I came across this new children’s book when I was doing a library search for Alice Guy Blaché’s memoirs, which, by the way, are very hard to get a hold of. (More on that in another post, as this blog slowly morphs into a Alice Guy Blaché research site.)
Lights! Camera! Alice! is what my 6-year-old son would call a “true-story book.” It tells Blaché’s biography with a high degree of historical accuracy (with an index of sources) and doesn’t embellish, though it does have to skip over a lot of details as it jumps through times. There are a couple cinematic touches throughout, with title cards to announce different periods in Alice’s life and a newspaper montage to show the outside world events. The illustrations are charming with a color palette that is subtly reminiscent of old movies.
It was funny to read it after seeing Pamela B. Green’s Be Natural, because many of the illustrations were based on documentary images that I saw in the film. In a way, this book is a good companion to that documentary because it’s very accessible — as it should be, since it’s for children who presumably know nothing about Alice Guy Blaché or cinema history. I read to my 6-year-old son, and the pacing of the story was just right for him.
I recently read a different children’s book about the history of cinema, The Invention of Hugo Cabret, by Brian Selznick, which was the basis of the Martin Scorcese movie, Hugo. The Invention of Hugo Cabret concerns Georges Méliès, a much more well-known cinema pioneer, who was working at the same time as Alice Guy Blache. (According Alison McMahan’s Alice Guy Blaché: Lost Visionary of Cinema, it seems that neither was the first to make a narrative film, but that they made their first movies weeks apart.) Like Blaché, Méliès lost most of his films, but the book shows stills from some of his recovered films. Blaché has cited Méliès as an influence, and it seems likely that Blaché influenced him. There was a lot of plagiarism going on at that time, though it wasn’t seen as such, and both Be Natural and Lights, Camera, Alice! mention how rival moviemakers would remake Blaché films and vice versa.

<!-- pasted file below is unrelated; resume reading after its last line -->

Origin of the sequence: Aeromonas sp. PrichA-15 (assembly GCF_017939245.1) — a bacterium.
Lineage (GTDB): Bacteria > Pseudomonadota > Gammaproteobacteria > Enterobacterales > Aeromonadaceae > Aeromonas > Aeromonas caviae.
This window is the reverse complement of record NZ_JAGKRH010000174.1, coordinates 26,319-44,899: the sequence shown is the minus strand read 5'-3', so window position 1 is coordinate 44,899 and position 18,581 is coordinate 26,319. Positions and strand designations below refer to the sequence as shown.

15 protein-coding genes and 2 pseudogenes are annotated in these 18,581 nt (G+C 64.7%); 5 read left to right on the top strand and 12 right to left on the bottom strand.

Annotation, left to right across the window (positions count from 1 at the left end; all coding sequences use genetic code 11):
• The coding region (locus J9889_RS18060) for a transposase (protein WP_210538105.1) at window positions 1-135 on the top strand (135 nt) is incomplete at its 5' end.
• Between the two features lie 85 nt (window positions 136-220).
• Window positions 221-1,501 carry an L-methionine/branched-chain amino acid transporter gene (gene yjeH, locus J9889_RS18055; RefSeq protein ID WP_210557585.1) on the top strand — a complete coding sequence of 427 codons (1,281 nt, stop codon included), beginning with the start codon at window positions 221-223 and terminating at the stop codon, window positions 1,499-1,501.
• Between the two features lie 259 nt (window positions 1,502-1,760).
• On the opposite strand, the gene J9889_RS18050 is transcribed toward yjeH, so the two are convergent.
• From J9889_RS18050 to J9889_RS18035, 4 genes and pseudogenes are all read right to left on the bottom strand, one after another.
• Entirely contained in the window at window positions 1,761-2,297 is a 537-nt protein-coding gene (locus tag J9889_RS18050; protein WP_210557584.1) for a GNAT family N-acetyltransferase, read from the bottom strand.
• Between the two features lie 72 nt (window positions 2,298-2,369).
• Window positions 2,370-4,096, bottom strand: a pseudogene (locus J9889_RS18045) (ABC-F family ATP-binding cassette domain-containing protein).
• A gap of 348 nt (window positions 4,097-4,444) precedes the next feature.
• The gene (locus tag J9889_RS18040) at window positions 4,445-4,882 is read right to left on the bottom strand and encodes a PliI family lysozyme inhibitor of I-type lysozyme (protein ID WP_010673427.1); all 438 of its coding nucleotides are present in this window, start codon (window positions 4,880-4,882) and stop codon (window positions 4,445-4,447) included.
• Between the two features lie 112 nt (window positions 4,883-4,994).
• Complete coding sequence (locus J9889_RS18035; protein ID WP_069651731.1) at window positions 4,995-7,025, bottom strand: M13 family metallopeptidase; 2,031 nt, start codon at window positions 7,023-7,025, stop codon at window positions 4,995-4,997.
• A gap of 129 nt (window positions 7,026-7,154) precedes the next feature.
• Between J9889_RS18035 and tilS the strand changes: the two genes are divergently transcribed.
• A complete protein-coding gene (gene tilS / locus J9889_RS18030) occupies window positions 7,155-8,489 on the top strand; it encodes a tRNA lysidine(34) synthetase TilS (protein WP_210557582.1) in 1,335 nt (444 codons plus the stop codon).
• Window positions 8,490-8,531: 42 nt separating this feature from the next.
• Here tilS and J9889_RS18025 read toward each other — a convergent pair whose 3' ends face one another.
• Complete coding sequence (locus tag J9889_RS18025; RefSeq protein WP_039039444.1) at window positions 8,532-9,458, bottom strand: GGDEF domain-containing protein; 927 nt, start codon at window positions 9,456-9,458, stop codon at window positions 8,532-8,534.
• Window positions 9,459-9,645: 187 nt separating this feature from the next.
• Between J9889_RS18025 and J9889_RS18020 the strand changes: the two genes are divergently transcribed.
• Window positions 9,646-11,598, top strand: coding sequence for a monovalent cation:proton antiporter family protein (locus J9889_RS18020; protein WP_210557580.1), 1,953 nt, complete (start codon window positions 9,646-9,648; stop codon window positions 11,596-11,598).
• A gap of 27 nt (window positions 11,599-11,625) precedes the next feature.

The more I learn about this time, whether it’s through childrens books or academic studies, I’m most fascinated by the creative process of these people who didn’t necessarily see themselves as artists but were drawn to the medium because it was a new technology and it was fun. At some point it became clear to the outside world that there was money to be made and it hardened into the movie biz but before that, it seems that it was a much more amorphous medium.